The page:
By S.J. CYRUS
Contributing Writer

For the second time in a span of 44 years the city of Los Angeles has won the bid to host the Olympic Games. Los Angeles of 1984 is extremely different from the city of today, and as the glamourous city continues to evolve and improve, it will be far more different when the 2028 Olympic Games arrive. The risk and reward factors for this Olympics is just as risky as it was in 1984, dealing with financial elements like public funding, corporate sponsor list and television rights. All of these terms equal dollars spent on shopping, food, hotels, vehicles and every other necessity it requires to host people from all over the globe.

Given we have now entered the digital age, a healthy portion of the 2028 Olympics will be marketed to a younger audience. This is not your father’s Olympics. We asked Fordham Water Polo Team member Ethan Vandeventer, Fordham College at Lincoln Center (FCLC) ‘18, who is from L.A., how he feels about the Olympics being hosted in his city again.  

“The 1984 games were before my lifetime, but I heard quite a bit about it from my parents,” Vandeventer said. “L.A. is a perfect place to host an Olympic games because there is so much room; it was a buzz in the city pushing for the 2024 games, but we got it for 2028 instead.”

Many technological breakthroughs have occurred since 1984, like the Internet and social media, both of which make 2028 all the more attractive because those things bring the games to the world quickly and efficiently.  

When we see the Olympics, we see the finished product. But the truth is it’s actually something between an investment and a gamble. It takes proper planning along with precision execution to receive the payoff for hosting the Olympics in your city.  

The logistics required to run the Olympics is an immense challenge that will undoubtedly test the infrastructure and supply chain of the City Of Angels, not as if it hadn’t been tested before.  

Los Angeles is already a nightmare of a city when it comes to traffic. Those who have experience driving there can attest to that. Think about adding millions of people from all over the world to the city’s population.  

Professor Mark Conrad is the Director of Sports Business Concentration at the Gabelli School of Business. We asked him what are some factors that make the Olympics of 2028 and the Olympics of 1984 different. “The 2028 Olympics is a much larger event than the 1984 Olympics because there are more athletes and many more sports now than before,” he replied.   

Professor Conrad also stated housing and security will be significantly different than the previous games, as well as transportation and traffic, due to L.A’s physical development since its last hosting of the Olympics. These are some of the challenges that will “need to be overcome” whether it’s 1984 or 2028.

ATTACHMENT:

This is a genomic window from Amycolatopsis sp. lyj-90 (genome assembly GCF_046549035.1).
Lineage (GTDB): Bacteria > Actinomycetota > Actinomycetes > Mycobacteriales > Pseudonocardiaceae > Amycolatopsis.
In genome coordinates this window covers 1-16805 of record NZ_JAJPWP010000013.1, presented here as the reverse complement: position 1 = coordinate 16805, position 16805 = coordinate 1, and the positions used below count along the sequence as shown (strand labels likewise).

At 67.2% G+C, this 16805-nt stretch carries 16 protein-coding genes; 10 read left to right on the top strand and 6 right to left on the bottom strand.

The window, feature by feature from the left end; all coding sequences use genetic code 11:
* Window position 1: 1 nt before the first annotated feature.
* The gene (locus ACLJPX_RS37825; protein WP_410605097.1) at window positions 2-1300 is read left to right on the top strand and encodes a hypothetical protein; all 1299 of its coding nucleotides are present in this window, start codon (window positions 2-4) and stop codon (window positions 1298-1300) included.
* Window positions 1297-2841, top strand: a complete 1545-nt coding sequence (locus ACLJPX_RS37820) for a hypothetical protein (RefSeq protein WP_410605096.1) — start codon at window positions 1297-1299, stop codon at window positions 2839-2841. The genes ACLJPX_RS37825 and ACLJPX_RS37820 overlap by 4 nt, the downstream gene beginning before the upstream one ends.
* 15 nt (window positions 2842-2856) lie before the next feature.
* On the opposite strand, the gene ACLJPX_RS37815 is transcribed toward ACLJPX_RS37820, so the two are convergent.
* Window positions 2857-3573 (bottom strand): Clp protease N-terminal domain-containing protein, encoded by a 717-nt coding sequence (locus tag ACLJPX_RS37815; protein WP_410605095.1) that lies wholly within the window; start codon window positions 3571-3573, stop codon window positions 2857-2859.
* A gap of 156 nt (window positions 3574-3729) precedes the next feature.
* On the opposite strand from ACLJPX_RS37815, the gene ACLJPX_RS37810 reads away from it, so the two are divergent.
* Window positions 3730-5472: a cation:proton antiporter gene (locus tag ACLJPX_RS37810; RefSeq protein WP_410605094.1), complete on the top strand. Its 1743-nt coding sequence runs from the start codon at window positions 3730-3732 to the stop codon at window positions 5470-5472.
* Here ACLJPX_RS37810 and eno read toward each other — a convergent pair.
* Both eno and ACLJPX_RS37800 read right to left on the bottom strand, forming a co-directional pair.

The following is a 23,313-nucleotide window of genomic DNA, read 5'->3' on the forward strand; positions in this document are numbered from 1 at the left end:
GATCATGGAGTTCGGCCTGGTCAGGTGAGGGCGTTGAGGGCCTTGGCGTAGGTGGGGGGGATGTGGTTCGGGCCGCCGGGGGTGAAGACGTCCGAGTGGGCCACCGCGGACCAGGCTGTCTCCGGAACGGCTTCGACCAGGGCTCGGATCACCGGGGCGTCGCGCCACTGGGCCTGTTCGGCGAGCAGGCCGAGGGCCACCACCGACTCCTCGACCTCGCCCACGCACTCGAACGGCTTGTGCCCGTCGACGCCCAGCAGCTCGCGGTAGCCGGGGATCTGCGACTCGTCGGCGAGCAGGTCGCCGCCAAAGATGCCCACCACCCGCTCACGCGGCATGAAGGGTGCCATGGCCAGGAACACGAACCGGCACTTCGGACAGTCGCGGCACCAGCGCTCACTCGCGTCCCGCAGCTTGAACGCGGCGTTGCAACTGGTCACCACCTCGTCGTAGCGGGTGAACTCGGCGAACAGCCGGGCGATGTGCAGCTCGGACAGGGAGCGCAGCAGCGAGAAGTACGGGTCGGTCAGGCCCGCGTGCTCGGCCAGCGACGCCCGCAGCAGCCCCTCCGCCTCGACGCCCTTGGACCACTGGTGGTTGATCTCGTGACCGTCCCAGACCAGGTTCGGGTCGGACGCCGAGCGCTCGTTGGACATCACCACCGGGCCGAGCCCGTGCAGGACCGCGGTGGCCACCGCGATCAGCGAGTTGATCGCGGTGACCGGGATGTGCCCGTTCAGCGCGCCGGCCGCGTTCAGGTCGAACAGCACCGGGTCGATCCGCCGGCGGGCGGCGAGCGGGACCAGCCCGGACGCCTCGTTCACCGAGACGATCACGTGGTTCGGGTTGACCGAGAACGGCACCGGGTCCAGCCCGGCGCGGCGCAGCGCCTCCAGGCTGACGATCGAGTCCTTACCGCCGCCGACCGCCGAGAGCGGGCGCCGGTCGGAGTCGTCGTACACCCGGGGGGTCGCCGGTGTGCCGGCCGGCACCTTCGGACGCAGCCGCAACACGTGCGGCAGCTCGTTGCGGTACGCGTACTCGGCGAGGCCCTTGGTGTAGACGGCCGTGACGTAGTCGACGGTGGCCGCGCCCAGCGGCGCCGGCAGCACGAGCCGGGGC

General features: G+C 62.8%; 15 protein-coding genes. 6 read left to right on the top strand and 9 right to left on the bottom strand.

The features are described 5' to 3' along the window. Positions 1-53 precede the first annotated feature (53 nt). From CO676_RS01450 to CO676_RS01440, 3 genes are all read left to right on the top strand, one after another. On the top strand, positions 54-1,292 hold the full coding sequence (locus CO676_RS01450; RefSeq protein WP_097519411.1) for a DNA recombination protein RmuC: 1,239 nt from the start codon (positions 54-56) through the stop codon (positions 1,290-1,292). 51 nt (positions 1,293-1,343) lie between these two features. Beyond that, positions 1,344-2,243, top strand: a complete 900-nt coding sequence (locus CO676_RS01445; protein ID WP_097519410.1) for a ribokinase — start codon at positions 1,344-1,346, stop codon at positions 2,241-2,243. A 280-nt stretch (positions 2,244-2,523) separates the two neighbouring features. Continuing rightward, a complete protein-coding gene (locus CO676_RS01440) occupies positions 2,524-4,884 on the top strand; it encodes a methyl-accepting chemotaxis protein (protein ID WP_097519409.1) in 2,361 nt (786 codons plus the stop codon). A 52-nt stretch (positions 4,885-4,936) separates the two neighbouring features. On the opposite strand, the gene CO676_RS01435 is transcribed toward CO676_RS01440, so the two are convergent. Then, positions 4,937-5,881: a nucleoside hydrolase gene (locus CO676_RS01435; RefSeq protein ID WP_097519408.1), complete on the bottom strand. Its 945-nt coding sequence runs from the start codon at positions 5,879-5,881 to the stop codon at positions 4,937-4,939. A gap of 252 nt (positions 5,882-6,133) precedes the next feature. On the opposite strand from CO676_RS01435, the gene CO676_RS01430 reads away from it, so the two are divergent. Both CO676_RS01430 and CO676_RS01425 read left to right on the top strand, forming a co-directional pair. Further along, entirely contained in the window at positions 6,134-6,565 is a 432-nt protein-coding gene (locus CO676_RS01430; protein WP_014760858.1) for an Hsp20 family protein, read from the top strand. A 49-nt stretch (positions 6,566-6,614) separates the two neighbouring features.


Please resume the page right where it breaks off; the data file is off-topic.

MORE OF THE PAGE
When asked what he thought was one of the greatest things that the 2028 Olympics has to build on that the 1984 didn’t, he replied, “the 11 years that the 2028 Olympic Games has to market and promote its product is a unique advantage.”  

One of the things that gives Los Angeles an advantage is the 1984 Olympics was one of the most successful iterations of the games in a long time-the city has a blueprint for success from the past. However, new challenges exist, and proactivity should be exercised in order to duplicate and expand on that past success.

Financial risk makes the games a tough undertaking. Brazil is a perfect example. Learning from the lessons in Brazil where the games were a temporary band aid in underdeveloped areas. These areas should be in better shape when the games leave town than when they came. Speaking in terms of tangible elements, someone who is a product of Los Angeles, Vandeventer, said, “Urban development and youth programs still exist from the 1984 Olympics, and that’s the best proof of giving back to the community.” The buzz in the Los Angeles area starts now. He grew up directly in the backdrop of the Rose Bowl. Vandeveter said, “I’m excited to see what takes place in the next 11 years.”

Granted, the city has a 44-year gap in time this represents a technological leap. We have now entered the digital age and the technology of the ’80s is not the millennium technology of today. Technological advantages are a bonus for the city, being in the same state as Silicon Valley, so tapping into the local and global talent pool will help the process. Social media and information technology advancements will be huge since a younger audience has taken the lead. The future’s looking bright in Los Angeles.

FEATURED PHOTO COURTESY OF ERIC DEMARCQ VIA FLICKR

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